I hit the food jackpot this week because my friendâwho belongs to a wonderful local CSA with a long waiting listâwent out of town and I got to pick up her vegetable booty. My care package contained peas, mizuna, dill, beets, lettuces, fennel, and escarole. We’ve been steadily eating our way through the seasonal bonanza, and lucky for us, this is some of the best CSA veggies I’ve everÂ had. This may sound snooty but just because something is labeled “CSA” (Community Supported Agriculture), doesn’t mean it’s necessarily superior to your supermarket roughage. The concept is wonderfulâsupport local farming, get all of your fruits and vegetables in a bundle, challenge yourself to prepare 5 lbs of bok choy before it takes up all the real estate in your fridgeâ but just because you picked up a parcel of produce from a farm doesn’t mean they were grown with care. It doesn’t mean they were even grown there at all! I was asked to do a share with a lovely neighbor who gets a weekly CSA from a large farm that has a carnival type atmosphere (there’s a petting zoo with a sad donkey keeping company with an equally morbid goose and some depressed looking rabbits, as well as a dilapidated hay stack pyramid …two farm/carnie gimmicks that always make me suspicious). My neighbor gave me a sample of her package so I could taste the goods and see what I thought. The asparagus looked way too uniform and squeaky clean to have been grown in any real soil, they also took on a strange smell within a day or two. The lettuce and carrots had no flavor. I don’t know how or where the stuff was grown but there was clearly no love involved. No thanks. I might as well buy my vegetables from Shop Rite.
But the magical CSA from this week was the real deal. With the young farmer chatting with all his customers, his vegetables displayed in tubs inside a tiny barn, an old scale swinging overhead to measure your portion of peas. Bliss. What do you think about CSAs? Do you belong to one?
As I mentioned, I’ve been putting the CSA goods in pretty much everything, and last night I used the peas, dill, and mizuna in a pasta dish for dinner. My favorite way to eat pasta in the summer is to add a handful of greens right on top of the bowl of whatever I’ve made–rigatoni with chopped fresh heirloom tomatoes, basil and buffalo mozzarella; spaghetti with chiles and clams; farro penne with sausage, fennel and goat cheese. Before serving I drizzle a little vinaigrette over the greens or just some good olive oil and vinegar, and then toss it all together so the warm pasta just barely wilts the lettuce or arugula or whathaveyou. It makes the pasta feel more healthful and fresh and the greens more hearty. This works really well with a warm grain or rice dish as well. But last night’s pea pasta was especially delicious, here’s what I did:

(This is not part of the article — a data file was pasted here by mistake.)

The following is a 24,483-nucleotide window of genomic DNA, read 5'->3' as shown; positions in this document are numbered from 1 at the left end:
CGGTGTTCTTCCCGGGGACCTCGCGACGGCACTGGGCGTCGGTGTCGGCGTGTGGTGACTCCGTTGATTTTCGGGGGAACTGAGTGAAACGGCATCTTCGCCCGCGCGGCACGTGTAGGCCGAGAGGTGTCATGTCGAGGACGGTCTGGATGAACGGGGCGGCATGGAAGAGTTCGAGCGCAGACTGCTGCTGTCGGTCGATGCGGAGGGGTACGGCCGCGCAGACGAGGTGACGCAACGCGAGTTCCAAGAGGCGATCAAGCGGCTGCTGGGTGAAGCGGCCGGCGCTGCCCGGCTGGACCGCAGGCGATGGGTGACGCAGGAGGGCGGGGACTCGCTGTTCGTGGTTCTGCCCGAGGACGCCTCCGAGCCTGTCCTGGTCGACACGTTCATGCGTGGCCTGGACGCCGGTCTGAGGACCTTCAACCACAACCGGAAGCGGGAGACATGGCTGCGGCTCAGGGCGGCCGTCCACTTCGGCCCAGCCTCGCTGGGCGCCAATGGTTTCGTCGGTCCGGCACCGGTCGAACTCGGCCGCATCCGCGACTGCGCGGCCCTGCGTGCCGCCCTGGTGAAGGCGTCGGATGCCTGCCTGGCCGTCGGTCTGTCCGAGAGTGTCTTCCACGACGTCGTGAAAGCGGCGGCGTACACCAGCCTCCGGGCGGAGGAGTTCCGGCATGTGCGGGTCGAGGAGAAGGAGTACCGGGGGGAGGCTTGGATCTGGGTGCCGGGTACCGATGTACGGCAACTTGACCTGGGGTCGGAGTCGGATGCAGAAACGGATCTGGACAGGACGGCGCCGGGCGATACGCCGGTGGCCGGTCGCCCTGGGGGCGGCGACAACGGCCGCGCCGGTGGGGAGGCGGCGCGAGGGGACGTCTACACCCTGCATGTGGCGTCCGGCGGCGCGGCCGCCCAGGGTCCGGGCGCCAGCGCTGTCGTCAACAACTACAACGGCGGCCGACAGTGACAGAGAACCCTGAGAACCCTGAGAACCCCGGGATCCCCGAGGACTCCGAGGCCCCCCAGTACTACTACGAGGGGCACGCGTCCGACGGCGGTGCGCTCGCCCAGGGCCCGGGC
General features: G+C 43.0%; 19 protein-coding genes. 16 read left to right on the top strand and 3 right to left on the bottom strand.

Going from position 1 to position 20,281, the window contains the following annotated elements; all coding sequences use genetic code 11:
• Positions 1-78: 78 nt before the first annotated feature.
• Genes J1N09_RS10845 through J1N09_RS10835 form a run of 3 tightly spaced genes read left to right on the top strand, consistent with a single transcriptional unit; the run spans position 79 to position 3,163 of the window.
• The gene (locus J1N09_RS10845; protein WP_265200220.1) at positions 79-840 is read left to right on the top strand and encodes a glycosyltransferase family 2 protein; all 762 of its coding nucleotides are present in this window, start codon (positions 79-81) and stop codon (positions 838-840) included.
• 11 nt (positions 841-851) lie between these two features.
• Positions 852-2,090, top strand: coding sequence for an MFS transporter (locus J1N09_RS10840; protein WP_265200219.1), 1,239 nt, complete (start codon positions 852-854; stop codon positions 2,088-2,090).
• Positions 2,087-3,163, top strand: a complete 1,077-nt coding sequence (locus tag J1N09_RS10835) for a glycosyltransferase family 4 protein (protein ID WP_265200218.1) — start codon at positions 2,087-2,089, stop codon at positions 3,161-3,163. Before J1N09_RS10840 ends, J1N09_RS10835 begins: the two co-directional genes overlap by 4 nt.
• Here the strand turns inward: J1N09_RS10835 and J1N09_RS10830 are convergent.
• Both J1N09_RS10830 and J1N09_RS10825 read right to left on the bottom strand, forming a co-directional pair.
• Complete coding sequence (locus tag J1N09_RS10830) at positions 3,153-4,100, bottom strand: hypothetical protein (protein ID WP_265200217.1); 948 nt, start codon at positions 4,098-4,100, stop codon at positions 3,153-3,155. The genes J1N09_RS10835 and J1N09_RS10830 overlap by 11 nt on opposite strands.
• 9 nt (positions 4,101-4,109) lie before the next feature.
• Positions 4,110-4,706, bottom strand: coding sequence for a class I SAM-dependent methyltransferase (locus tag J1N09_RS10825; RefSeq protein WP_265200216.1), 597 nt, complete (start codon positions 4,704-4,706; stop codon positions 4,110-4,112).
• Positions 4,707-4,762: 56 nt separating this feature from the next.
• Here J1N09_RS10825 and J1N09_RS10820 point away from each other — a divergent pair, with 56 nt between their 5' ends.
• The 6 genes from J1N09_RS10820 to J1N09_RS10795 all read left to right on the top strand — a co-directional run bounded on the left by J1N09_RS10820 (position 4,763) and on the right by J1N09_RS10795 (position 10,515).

-Cook 1 lb of your favorite pasta, I used rotini. Drain when still al dente because you are going to cook it a bit more with the peas, reserve 1 cup of cooking water before draining.
-Roughly chop one package of bacon and cook it over medium-high heat in a large skillet until very crisp. Remove with a slotted spoon to a plate covered in a paper towel and then drain all but about 1-2 tsp of bacon fat from the pan.
-To the bacon fat add a small splash of olive oil and 1 small, chopped yellow onion. Saute the onion until soft, about 8 minutes. Add a big bowl of peas, leaving some peas in the pods to add crunch (this is the equivalent of about 2 pounds fresh peas in their pods, before they’re shelled; cut the ones in the pods into thirds so they warm up at the same time as the peas), to the onions and saute briefly (they don’t even have to cook, you just want them warmed up, about 30 seconds). Add either the juice from half a lemon or a big splash of white wine, deglaze the pan, scraping all the bacon-y bits with the onions and peas, another 30 seconds.
–Add the pasta to the skillet with the peas and onions (probably not all of it, maybe 3/4 of what you cooked, reserve the rest), as well as a big splash of the pasta cooking water, 1 cup of grated parmesan, and a bunch of snipped dill (or whatever herb you like). Toss everything in the skillet. Season with salt and pepper. Taste and add more lemon or parmesan if you’d like.
-Serve pasta in a big bowl and place several handfuls of fresh arugula, mizuna or baby lettuce of your choice to the top (just not something like romaine). Drizzle some vinaigrette on top of the greens, ifÂ you like, or oil and vinegar. Combine pasta with greens. Enjoy!